Monday, August 26, 2013

Extraterrestrial Contact: Would machines be inherently more adaptive?

If an extraterrestrial civilization designed intelligent machines to roam the universe those machines would likely have an important characteristic: the ability to adapt. Learning is part of intelligence. The ability to adapt would be combined with the learning process for active endeavors to overcome challenges and respond to new problems as they occur.

Machine extraterrestrial intelligence is a topic worth pursuing.  Considering that humans send probes into space to explore, it seems possible that extraterrestrial civilizations might do the same. Paul Davies and Seth Shostak have talked about this idea for years now.

There would be possible benefits and many issues in such an extraterrestrial First Contact.

What would the adaptability of intelligent machines mean for us? It could take away many of the barriers in terms of communication and cultural understanding if extraterrestrial machines were to visit our solar system. Why? If they wished to make contact, they would learn and adapt to do so. An intelligent machine wanting to make contact would likely spend some time learning about us- our languages, our cultures and our technology. This would make sense for any intelligent extraterrestrial visitor. It’s probably what we would do if we discovered an extraterrestrial civilization in our travels. There would not be much to gain by charging in without knowing languages or understanding the cultures of the beings on the planet you wished to contact. Alien machines would want to learn human languages, they would be interested in how we might react and, perhaps most importantly, they would have a game plan, a process for undertaking an introduction.

Could alien machines be better able to adapt than biological visitors? They probably wouldn’t be hung up with the prejudice of biology and culture, perhaps making them less judgmental and more open to other ways of being. However, their programming and base intelligence would probably be very different from ours. Sorting that out could be difficult for us. Also, our conception of machine intelligence might be very different from the type of advanced technology we might encounter. Our machines serve us. Alien machines could be self aware and have their own agenda, different over time even from their creators.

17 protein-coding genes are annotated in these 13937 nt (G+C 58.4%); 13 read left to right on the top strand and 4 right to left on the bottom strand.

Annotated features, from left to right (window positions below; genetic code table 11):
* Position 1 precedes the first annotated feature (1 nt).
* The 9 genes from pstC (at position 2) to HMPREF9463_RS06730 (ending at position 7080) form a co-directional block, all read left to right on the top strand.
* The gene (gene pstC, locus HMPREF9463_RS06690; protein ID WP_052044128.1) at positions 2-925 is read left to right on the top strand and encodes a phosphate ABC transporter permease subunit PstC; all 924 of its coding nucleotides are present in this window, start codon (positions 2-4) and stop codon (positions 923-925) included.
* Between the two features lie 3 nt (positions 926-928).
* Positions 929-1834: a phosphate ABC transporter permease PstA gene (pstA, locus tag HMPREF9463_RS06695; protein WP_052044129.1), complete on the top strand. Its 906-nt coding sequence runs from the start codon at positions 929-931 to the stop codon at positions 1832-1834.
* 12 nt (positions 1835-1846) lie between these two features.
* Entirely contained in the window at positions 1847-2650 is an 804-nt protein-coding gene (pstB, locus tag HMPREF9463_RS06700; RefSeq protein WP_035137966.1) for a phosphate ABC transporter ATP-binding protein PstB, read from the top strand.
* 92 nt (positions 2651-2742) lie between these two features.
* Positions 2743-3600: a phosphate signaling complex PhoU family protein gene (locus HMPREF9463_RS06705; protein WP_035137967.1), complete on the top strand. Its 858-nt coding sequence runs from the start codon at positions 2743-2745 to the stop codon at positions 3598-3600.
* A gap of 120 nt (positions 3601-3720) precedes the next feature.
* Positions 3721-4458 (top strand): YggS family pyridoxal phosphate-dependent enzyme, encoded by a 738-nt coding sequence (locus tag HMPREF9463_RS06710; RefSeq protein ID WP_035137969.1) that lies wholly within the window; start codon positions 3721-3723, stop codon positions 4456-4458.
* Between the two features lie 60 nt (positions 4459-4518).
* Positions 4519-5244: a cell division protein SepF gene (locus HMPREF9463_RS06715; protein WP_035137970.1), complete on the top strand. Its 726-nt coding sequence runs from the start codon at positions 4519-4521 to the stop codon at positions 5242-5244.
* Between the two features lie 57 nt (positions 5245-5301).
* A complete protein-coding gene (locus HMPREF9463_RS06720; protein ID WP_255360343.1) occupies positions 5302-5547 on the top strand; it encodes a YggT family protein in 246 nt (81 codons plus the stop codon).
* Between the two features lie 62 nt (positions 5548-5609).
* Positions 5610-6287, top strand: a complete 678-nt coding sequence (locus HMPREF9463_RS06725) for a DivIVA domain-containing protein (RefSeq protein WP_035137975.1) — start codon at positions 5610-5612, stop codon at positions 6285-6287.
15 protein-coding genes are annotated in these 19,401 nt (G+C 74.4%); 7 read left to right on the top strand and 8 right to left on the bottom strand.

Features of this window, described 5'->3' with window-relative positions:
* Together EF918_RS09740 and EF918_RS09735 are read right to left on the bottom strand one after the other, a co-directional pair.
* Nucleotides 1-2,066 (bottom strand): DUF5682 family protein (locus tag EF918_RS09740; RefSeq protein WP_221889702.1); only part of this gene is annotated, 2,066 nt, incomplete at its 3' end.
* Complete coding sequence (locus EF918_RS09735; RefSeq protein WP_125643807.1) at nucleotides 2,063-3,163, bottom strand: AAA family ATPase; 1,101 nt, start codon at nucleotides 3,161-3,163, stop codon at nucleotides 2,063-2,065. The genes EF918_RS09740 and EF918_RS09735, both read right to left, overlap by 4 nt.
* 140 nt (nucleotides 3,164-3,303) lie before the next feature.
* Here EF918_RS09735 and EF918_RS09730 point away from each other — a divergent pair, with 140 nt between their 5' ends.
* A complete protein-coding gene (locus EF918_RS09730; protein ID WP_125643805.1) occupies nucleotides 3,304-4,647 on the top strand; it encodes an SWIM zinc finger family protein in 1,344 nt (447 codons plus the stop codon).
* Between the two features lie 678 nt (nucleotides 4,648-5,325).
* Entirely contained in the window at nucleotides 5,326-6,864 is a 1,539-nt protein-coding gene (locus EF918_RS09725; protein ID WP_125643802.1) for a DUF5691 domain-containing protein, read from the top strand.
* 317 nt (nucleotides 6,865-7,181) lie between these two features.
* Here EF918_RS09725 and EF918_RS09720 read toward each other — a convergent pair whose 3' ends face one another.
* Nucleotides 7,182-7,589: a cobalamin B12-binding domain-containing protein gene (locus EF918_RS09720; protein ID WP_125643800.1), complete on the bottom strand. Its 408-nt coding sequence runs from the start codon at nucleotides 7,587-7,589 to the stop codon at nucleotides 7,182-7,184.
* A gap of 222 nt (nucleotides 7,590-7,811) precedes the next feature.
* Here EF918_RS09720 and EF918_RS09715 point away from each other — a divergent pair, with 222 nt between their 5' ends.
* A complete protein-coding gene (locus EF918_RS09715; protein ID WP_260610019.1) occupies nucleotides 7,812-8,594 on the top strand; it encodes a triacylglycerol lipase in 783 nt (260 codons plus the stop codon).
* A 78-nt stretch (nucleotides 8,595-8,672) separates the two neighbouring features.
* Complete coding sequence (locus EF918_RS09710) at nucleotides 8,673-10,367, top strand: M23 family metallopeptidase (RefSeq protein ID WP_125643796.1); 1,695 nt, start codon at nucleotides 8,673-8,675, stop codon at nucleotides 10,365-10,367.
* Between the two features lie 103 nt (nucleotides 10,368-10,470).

There is certainly plenty of fun science fiction on this topic. And all of this imaginative speculation would have positive and negative impacts if a real situation was to develop some day. There could be fear of machines on our part, thanks to the Terminator movies, the TV show Battlestar Galactica and other popular fiction that features computers taking over the world. This alone would force adaptive alien machines to consider human public relations and carefully study how we interact and how we would best respond.

It all comes back to motives. Intelligent machines, just like biological extraterrestrials, would have a reason for coming to our solar system. Perhaps they are designed to explore, much like our probes? Perhaps they are designed to make contact? We could hope that would be the case, because then the need to understand human culture could be built into the machine programming. Any help we could get in First Contact would be a good thing. If the machines were not designed to adapt or even care about human interaction it could be a mysterious alien encounter that we would never fully understand. And that could be the most frustrating scenario of all.

What do you think? Join the conversation on the Alien FirstContact Facebook page.

No comments: